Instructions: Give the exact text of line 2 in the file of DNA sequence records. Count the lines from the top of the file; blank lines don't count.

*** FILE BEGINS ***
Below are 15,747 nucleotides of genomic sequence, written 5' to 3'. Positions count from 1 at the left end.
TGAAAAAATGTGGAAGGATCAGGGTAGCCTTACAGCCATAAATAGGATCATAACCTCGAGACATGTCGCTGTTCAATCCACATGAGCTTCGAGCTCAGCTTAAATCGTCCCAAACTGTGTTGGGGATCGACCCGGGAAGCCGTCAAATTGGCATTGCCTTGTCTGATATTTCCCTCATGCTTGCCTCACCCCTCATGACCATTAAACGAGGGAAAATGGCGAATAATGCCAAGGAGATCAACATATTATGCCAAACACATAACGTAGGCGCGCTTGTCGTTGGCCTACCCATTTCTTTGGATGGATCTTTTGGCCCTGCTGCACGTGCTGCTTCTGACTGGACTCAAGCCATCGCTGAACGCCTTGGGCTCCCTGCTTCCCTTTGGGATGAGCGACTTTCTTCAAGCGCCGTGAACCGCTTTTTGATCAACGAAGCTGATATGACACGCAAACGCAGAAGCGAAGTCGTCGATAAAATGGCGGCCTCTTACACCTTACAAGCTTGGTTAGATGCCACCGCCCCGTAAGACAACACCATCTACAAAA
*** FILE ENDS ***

TGAAAAAATGTGGAAGGATCAGGGTAGCCTTACAGCCATAAATAGGATCATAACCTCGAGACATGTCGCTGTTCAATCCACATGAGCTTCGAGCTCAGCTTAAATCGTCCCAAACTGTGTTGGGGATCGACCCGGGAAGCCGTCAAATTGGCATTGCCTTGTCTGATATTTCCCTCATGCTTGCCTCACCCCTCATGACCATTAAACGAGGGAAAATGGCGAATAATGCCAAGGAGATCAACATATTATGCCAAACACATAACGTAGGCGCGCTTGTCGTTGGCCTACCCATTTCTTTGGATGGATCTTTTGGCCCTGCTGCACGTGCTGCTTCTGACTGGACTCAAGCCATCGCTGAACGCCTTGGGCTCCCTGCTTCCCTTTGGGATGAGCGACTTTCTTCAAGCGCCGTGAACCGCTTTTTGATCAACGAAGCTGATATGACACGCAAACGCAGAAGCGAAGTCGTCGATAAAATGGCGGCCTCTTACACCTTACAAGCTTGGTTAGATGCCACCGCCCCGTAAGACAACACCATCTACAAAA